Brantley says St. Kitts-Nevis being run without Parliamentary oversight

He was at the time endorsing a similar statement made by PAM Senator Vincent Byron Jr. during his presentation at a press conference held yesterday (7th August) at the recently-established Team Unity Command Centre on Fort Street, Basseterre.

In response to a question asked of him on the proroguing of Parliament, Senator Byron said that the dissolution of Parliament had nothing to do with prorogue and that the Federation is being run without any Parliamentary oversight.

“The Parliament is not prorogued and this government, this administration, it is clear, has not called any sitting of Parliament since December or January of this year. The country is being run without any Parliamentary oversight of most things that are happening here…with anything that is happening here. 

“We know large sums of money have been spent (and) we know that a number of issues of grave significance are happening in the country. We have recently been told that nigh 18,000 passports have been issued over the last 30 months, all without any place of origin of birth. There has been no statement coming from this Executive of this administration. We in Parliament are not allowed to question and harbour report to the people in the Parliament on any of these matters.”

Brantley, when asked by a member of the media what could be done to alleviate the Parliamentary stalemate, said that the solution lies in the hands of the voting population.

“…I feel that the only resolution to that is to go back to the people. And to say to all those who wish to be in Parliament, that they must seek a mandate from the people. It is obviously the people who ultimately determine who sits in parliament. It is in the hands of the people the power to elect. So I think that has to be the solution.”

He intimated that it is not only the Federal Parliament that has collapsed, but also other government institutions.

“I think that it is obvious to all concerned, both those citizens who are here and certainly those who look on in amazement from outside, that our institutions of government have collapsed. The Parliament has collapsed and the Speaker of our Parliament has demonstrated through his actions that he is not fit to hold that office.”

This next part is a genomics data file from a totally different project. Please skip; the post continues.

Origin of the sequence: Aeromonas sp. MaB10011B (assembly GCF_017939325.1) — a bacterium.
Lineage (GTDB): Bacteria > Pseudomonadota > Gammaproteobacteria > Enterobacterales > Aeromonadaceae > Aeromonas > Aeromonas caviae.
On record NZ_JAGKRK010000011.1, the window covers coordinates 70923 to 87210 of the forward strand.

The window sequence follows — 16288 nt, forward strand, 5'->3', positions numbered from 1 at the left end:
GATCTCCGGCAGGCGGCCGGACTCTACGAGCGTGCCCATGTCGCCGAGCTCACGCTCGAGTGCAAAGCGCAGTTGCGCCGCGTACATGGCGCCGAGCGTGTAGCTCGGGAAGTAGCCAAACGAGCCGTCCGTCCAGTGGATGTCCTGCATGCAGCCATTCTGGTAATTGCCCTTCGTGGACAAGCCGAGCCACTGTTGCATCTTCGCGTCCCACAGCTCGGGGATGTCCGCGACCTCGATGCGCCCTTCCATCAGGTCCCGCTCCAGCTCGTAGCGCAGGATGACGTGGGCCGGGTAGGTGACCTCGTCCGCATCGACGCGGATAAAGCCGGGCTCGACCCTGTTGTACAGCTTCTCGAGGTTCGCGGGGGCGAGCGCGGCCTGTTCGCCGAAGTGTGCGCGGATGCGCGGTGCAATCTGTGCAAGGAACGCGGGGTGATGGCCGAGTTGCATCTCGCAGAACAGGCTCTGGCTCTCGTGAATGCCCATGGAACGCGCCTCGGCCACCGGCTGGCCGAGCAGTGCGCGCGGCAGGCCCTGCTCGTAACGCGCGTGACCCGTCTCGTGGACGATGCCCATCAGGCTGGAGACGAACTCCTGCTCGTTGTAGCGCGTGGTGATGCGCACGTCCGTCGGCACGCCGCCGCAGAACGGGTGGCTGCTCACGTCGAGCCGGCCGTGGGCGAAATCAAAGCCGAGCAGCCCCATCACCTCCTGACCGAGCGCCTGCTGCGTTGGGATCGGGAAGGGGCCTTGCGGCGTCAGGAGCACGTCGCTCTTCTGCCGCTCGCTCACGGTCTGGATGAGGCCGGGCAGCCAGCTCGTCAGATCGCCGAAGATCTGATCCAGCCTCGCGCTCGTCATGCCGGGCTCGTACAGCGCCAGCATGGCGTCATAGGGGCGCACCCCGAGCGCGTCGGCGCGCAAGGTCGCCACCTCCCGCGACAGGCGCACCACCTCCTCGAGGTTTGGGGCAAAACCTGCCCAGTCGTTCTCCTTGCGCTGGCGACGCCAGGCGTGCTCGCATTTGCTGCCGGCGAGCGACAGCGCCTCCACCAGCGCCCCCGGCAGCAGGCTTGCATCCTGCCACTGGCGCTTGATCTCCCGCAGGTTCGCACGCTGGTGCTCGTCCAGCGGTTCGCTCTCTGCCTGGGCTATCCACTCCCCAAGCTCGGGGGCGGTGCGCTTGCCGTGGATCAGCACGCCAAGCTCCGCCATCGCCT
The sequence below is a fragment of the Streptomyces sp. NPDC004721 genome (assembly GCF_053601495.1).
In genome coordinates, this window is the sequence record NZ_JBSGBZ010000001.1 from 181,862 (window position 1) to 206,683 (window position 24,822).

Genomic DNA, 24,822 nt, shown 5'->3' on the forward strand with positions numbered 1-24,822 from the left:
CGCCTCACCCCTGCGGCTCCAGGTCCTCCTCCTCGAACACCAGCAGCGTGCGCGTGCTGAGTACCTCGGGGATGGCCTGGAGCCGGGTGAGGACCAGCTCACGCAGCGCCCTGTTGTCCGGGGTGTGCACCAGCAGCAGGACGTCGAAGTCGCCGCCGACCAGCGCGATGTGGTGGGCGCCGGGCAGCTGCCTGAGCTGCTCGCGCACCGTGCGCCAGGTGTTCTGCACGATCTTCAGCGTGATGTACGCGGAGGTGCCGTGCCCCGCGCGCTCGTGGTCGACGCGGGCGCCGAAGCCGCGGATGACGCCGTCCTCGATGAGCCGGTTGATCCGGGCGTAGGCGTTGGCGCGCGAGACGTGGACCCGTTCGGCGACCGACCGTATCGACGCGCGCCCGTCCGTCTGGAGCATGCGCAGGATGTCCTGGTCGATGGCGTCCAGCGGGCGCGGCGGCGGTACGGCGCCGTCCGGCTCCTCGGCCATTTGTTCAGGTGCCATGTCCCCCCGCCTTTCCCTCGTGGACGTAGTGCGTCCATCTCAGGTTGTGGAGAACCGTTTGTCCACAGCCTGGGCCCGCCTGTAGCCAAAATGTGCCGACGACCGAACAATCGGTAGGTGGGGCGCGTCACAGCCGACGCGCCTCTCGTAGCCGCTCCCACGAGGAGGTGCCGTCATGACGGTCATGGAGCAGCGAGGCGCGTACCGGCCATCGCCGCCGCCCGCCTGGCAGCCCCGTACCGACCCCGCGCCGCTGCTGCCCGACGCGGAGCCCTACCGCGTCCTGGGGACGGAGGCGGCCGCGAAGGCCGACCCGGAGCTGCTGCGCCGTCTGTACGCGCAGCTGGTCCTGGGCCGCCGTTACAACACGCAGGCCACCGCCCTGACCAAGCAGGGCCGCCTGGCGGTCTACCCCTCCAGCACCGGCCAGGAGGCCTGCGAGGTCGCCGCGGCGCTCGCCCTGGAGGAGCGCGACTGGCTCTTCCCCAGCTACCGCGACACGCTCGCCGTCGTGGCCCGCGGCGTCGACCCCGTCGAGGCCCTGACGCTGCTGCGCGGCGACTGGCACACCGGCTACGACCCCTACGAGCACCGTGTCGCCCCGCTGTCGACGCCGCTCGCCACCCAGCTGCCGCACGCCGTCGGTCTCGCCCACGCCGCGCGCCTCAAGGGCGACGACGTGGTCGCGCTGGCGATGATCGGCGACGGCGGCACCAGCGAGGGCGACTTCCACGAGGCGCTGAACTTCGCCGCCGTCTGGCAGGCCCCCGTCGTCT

Brantley claimed that the ruling St. Kitts-Nevis Labour Party, with the minority of elected members, continues to masquerade as a government and that has been the cause of the systematic destruction of the governmental institutions.

“I have, for my part, commented that Dr. Douglas must feel rather strange when he goes to various international forums and realising he is the only person in the room who does not command the majority of his parliament. And so we have seen a systematic corrosion, if you will, of the institutions of our government, the pillars of our Constitution, and the Parliament has been rendered impotent…has been rendered useless.”

In response to the reason for the Opposition’s boycott of Parliament, Brantley explained that they have absented themselves because of the non-tabling of the almost 20-month Motion of No Confidence.

“In relation to our boycott, we took a position on principle that we would not lend by our presence any credibility or legitimacy to what was obviously an illegitimate government engaging in an illegitimate process. And the mere fact that nothing can occur in Parliament, save with the help of appointed individuals, where a majority of elected individuals sit on the other side. We not only sit there, we have communicated firmly to His Excellency the Governor General that, one, we do not support Prime Minister Douglas, a former Prime Minister, and, two, we support someone else. And so there is sitting here is the Honourable Dr. Timothy Harris who we have gone on record in a formal way to the Governor General to say that is whom the majority of elected members support.”

Taking a swipe at Dr. Douglas, Brantley reiterated that his administration is illegitimate and is masquerading as the government, as its Leader recently did in Nevis during that island’s Culturama J’Ouvert.

“If you are talking about legitimacy, we are talking about ultimately the people voting for elected representatives, putting them in Parliament and therefore those elected representatives will then determine who amongst them they will lend their support to. It is obvious that Dr. Douglas has lost such support, and he has lost it now for quite some time. I saw him in Nevis during J’Ouvert…it was a time for masquerades and clowns and different people came out in costumes, and he clearly was there masquerading as a prime minister. And so, perhaps, it is the appropriate time for him to show up in the streets of Charlestown. But that is the reality that we face.”


 

 

 

 

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